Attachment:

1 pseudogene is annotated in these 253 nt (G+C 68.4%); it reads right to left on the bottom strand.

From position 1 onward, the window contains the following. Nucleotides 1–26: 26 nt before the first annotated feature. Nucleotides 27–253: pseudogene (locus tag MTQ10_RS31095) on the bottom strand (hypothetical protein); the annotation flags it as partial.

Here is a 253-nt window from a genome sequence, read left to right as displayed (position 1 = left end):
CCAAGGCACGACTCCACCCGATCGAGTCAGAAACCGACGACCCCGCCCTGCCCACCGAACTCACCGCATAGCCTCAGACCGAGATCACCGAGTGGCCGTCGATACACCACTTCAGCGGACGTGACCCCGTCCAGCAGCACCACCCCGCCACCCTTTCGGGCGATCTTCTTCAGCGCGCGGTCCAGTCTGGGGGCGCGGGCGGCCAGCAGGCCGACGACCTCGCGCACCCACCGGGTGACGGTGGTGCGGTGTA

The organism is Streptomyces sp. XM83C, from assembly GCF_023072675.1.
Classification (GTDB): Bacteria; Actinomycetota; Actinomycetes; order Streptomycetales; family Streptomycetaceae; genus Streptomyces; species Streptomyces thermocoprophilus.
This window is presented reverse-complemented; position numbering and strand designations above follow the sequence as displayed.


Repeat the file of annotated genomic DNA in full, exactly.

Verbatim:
1 pseudogene is annotated in these 253 nt (G+C 68.4%); it reads right to left on the bottom strand.

From position 1 onward, the window contains the following. Nucleotides 1–26: 26 nt before the first annotated feature. Nucleotides 27–253: pseudogene (locus tag MTQ10_RS31095) on the bottom strand (hypothetical protein); the annotation flags it as partial.

Here is a 253-nt window from a genome sequence, read left to right as displayed (position 1 = left end):
CCAAGGCACGACTCCACCCGATCGAGTCAGAAACCGACGACCCCGCCCTGCCCACCGAACTCACCGCATAGCCTCAGACCGAGATCACCGAGTGGCCGTCGATACACCACTTCAGCGGACGTGACCCCGTCCAGCAGCACCACCCCGCCACCCTTTCGGGCGATCTTCTTCAGCGCGCGGTCCAGTCTGGGGGCGCGGGCGGCCAGCAGGCCGACGACCTCGCGCACCCACCGGGTGACGGTGGTGCGGTGTA

The organism is Streptomyces sp. XM83C, from assembly GCF_023072675.1.
Classification (GTDB): Bacteria; Actinomycetota; Actinomycetes; order Streptomycetales; family Streptomycetaceae; genus Streptomyces; species Streptomyces thermocoprophilus.
This window is presented reverse-complemented; position numbering and strand designations above follow the sequence as displayed.